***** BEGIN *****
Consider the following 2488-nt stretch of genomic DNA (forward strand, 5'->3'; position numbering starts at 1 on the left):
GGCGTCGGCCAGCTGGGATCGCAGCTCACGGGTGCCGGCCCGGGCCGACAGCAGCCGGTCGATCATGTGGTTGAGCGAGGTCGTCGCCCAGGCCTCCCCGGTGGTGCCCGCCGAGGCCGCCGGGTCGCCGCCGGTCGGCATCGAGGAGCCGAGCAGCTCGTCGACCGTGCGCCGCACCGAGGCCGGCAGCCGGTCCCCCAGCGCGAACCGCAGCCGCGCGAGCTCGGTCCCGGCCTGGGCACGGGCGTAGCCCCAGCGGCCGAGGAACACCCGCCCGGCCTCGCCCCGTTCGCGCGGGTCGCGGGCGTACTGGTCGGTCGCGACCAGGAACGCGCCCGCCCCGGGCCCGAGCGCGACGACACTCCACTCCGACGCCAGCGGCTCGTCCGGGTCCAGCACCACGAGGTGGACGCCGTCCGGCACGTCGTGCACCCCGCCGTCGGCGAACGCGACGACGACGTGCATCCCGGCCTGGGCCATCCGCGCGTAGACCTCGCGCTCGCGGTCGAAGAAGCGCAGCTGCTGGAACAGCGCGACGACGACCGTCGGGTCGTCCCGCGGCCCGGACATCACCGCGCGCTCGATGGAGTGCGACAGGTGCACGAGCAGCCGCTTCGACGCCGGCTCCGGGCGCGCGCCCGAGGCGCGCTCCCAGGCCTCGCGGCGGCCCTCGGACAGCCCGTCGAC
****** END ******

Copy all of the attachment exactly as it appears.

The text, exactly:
Consider the following 2488-nt stretch of genomic DNA (forward strand, 5'->3'; position numbering starts at 1 on the left):
GGCGTCGGCCAGCTGGGATCGCAGCTCACGGGTGCCGGCCCGGGCCGACAGCAGCCGGTCGATCATGTGGTTGAGCGAGGTCGTCGCCCAGGCCTCCCCGGTGGTGCCCGCCGAGGCCGCCGGGTCGCCGCCGGTCGGCATCGAGGAGCCGAGCAGCTCGTCGACCGTGCGCCGCACCGAGGCCGGCAGCCGGTCCCCCAGCGCGAACCGCAGCCGCGCGAGCTCGGTCCCGGCCTGGGCACGGGCGTAGCCCCAGCGGCCGAGGAACACCCGCCCGGCCTCGCCCCGTTCGCGCGGGTCGCGGGCGTACTGGTCGGTCGCGACCAGGAACGCGCCCGCCCCGGGCCCGAGCGCGACGACACTCCACTCCGACGCCAGCGGCTCGTCCGGGTCCAGCACCACGAGGTGGACGCCGTCCGGCACGTCGTGCACCCCGCCGTCGGCGAACGCGACGACGACGTGCATCCCGGCCTGGGCCATCCGCGCGTAGACCTCGCGCTCGCGGTCGAAGAAGCGCAGCTGCTGGAACAGCGCGACGACGACCGTCGGGTCGTCCCGCGGCCCGGACATCACCGCGCGCTCGATGGAGTGCGACAGGTGCACGAGCAGCCGCTTCGACGCCGGCTCCGGGCGCGCGCCCGAGGCGCGCTCCCAGGCCTCGCGGCGGCCCTCGGACAGCCCGTCGAC